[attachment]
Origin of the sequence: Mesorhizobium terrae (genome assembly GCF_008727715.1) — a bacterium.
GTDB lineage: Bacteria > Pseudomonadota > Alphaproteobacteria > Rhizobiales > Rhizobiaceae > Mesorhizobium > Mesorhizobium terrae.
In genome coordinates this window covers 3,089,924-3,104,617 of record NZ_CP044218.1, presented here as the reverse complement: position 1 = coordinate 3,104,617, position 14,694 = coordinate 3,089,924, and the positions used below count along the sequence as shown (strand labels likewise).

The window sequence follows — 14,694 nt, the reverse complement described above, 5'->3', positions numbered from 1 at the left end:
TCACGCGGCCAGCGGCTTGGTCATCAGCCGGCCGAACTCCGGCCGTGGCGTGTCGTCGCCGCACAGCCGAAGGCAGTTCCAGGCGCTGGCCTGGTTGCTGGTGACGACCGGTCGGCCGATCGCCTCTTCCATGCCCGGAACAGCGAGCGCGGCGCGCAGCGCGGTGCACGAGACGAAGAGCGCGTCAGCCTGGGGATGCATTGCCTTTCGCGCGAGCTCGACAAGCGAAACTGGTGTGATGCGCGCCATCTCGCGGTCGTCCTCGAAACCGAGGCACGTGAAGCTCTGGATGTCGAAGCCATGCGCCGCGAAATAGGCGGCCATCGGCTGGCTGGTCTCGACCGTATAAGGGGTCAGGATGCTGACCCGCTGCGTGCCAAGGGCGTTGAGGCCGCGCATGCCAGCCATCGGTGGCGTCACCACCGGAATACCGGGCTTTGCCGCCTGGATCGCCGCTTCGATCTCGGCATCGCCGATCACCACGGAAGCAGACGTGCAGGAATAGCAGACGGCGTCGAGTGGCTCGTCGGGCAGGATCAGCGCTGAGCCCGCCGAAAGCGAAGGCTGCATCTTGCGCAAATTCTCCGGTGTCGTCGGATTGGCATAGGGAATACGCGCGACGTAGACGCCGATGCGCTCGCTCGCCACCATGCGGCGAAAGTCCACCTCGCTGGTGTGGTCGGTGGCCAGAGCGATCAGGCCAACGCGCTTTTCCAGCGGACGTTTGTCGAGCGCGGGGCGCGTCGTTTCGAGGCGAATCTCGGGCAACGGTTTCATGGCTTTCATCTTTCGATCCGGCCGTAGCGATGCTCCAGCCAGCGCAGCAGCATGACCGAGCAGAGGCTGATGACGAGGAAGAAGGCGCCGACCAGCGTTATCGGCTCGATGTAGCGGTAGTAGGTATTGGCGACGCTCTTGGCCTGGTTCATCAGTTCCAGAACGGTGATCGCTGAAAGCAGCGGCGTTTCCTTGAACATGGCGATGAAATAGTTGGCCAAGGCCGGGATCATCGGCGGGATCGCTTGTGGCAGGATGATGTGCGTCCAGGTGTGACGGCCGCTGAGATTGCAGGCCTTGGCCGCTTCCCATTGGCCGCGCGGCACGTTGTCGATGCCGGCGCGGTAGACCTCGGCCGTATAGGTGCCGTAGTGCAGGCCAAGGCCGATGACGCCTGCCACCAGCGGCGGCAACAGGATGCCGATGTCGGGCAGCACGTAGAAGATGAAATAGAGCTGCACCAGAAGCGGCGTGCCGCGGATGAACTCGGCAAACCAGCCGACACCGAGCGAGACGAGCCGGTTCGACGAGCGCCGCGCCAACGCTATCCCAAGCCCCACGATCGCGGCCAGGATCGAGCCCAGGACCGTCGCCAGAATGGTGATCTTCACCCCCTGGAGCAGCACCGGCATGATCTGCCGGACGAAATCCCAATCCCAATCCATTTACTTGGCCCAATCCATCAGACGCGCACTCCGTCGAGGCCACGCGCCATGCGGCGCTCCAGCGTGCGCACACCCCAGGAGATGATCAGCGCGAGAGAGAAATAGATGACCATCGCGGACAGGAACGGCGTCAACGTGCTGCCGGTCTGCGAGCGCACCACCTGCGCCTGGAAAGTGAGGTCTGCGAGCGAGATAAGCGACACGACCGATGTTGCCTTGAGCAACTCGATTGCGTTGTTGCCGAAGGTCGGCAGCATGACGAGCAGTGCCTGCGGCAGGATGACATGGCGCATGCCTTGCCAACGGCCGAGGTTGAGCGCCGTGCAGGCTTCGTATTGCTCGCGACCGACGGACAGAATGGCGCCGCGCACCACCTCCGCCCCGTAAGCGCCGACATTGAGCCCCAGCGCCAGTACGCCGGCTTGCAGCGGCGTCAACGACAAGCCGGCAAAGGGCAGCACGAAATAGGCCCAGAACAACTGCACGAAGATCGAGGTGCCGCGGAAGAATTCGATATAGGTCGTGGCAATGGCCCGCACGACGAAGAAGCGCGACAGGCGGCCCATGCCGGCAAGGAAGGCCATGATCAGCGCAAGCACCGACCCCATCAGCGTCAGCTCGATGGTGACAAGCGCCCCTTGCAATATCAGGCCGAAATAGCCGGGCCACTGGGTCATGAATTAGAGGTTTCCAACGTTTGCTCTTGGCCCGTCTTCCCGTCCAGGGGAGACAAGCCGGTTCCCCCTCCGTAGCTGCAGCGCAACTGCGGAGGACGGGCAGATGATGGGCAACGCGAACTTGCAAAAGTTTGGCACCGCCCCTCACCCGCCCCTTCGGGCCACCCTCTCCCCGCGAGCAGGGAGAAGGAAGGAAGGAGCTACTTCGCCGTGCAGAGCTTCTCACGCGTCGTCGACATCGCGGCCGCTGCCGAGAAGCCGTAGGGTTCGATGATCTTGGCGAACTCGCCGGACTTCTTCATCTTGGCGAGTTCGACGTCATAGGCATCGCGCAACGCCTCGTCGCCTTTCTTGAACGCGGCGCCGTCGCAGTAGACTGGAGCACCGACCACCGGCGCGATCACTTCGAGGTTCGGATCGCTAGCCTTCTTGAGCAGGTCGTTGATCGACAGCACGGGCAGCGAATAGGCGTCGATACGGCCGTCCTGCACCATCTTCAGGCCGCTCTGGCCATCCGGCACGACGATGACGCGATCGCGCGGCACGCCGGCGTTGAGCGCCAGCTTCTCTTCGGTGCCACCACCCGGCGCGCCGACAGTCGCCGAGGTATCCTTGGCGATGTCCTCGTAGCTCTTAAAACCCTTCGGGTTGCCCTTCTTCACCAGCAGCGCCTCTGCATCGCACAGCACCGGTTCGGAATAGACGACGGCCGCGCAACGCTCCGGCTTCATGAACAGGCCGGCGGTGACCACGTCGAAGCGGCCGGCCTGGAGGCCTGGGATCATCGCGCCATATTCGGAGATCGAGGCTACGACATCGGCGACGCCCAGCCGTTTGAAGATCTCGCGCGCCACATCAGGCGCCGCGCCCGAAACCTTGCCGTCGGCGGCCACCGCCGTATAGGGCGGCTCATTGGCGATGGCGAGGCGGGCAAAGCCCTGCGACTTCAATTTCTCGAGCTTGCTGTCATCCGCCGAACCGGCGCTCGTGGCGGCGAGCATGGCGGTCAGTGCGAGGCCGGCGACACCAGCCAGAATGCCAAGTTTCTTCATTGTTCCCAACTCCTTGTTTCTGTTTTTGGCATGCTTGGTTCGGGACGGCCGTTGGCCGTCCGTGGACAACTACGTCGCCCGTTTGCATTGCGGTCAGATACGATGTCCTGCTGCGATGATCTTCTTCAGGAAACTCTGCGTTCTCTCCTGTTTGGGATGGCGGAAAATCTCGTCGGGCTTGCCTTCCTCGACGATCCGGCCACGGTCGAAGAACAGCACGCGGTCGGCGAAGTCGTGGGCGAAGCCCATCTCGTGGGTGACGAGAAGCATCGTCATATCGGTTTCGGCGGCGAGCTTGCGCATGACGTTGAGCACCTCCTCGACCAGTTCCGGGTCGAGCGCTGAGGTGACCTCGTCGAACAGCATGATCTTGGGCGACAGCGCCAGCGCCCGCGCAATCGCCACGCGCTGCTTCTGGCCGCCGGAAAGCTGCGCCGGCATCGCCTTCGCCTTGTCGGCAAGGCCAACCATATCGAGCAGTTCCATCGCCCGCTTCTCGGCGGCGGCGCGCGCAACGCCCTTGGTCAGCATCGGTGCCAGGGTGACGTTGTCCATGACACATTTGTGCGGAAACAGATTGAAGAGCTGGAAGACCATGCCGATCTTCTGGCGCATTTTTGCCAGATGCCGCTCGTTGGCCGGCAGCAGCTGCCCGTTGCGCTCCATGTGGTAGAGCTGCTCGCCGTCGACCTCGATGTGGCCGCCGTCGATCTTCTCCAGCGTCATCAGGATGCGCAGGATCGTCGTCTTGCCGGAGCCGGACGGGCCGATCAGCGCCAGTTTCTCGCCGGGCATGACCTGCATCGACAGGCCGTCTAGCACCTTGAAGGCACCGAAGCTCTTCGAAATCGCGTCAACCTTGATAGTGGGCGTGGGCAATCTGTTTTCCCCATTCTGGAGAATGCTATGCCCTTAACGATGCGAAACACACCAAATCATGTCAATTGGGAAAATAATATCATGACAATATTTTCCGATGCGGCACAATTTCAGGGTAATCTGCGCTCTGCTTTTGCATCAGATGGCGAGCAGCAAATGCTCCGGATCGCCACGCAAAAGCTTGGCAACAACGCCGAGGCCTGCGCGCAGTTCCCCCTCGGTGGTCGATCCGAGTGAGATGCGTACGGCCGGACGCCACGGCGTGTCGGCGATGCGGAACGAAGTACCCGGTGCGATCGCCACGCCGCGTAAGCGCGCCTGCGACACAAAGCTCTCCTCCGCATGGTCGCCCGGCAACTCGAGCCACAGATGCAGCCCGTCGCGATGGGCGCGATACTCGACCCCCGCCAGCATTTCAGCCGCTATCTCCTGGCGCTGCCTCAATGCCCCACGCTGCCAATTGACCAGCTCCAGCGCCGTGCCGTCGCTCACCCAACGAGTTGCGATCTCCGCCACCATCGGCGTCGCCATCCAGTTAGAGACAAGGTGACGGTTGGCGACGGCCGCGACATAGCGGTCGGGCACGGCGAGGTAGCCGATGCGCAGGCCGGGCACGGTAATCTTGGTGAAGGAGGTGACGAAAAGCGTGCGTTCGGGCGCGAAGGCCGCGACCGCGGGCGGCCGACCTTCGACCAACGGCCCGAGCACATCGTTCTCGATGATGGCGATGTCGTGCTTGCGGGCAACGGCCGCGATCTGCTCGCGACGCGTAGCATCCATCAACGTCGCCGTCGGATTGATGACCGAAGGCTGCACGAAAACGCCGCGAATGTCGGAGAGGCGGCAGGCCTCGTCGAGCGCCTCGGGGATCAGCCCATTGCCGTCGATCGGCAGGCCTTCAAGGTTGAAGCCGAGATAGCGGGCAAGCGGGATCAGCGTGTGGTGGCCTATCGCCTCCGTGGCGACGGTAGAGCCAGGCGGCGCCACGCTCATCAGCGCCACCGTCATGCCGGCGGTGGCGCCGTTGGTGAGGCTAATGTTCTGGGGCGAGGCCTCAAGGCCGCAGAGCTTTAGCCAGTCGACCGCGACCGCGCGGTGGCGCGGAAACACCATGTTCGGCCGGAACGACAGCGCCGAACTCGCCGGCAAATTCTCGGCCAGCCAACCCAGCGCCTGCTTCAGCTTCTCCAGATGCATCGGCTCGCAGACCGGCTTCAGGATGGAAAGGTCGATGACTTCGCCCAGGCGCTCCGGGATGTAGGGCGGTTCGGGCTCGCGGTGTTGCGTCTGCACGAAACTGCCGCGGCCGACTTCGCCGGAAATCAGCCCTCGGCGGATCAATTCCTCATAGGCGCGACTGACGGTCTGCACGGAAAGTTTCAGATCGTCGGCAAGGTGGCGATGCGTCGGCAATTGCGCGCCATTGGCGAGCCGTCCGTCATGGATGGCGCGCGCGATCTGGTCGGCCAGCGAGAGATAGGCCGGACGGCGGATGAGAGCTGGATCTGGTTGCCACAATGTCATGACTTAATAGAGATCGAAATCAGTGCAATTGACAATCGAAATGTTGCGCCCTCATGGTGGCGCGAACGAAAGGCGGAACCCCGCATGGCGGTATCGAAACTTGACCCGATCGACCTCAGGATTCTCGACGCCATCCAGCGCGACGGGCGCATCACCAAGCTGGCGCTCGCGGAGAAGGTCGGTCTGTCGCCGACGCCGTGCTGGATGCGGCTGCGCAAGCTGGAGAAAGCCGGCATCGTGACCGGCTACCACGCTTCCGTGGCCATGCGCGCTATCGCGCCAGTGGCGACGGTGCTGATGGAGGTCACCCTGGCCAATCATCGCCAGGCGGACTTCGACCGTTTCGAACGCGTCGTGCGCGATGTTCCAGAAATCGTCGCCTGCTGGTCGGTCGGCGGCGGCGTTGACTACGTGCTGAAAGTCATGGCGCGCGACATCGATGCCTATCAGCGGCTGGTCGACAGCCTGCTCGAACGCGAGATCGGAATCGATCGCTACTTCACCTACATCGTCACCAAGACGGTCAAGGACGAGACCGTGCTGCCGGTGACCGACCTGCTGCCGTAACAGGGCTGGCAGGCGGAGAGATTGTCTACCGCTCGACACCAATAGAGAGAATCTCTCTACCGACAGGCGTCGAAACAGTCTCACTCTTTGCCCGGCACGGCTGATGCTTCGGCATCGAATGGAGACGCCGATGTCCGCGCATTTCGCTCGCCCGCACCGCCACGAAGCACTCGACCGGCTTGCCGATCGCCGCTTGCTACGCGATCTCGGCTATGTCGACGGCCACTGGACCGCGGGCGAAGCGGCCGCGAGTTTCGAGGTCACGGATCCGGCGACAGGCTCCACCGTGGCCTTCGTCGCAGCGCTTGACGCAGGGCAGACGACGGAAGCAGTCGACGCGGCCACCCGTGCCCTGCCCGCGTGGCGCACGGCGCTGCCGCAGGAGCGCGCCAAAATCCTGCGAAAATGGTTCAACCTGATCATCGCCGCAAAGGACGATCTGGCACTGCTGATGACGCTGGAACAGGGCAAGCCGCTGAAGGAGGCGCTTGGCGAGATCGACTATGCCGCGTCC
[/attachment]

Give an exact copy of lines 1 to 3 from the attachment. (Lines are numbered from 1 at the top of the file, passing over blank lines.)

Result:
Origin of the sequence: Mesorhizobium terrae (genome assembly GCF_008727715.1) — a bacterium.
GTDB lineage: Bacteria > Pseudomonadota > Alphaproteobacteria > Rhizobiales > Rhizobiaceae > Mesorhizobium > Mesorhizobium terrae.
In genome coordinates this window covers 3,089,924-3,104,617 of record NZ_CP044218.1, presented here as the reverse complement: position 1 = coordinate 3,104,617, position 14,694 = coordinate 3,089,924, and the positions used below count along the sequence as shown (strand labels likewise).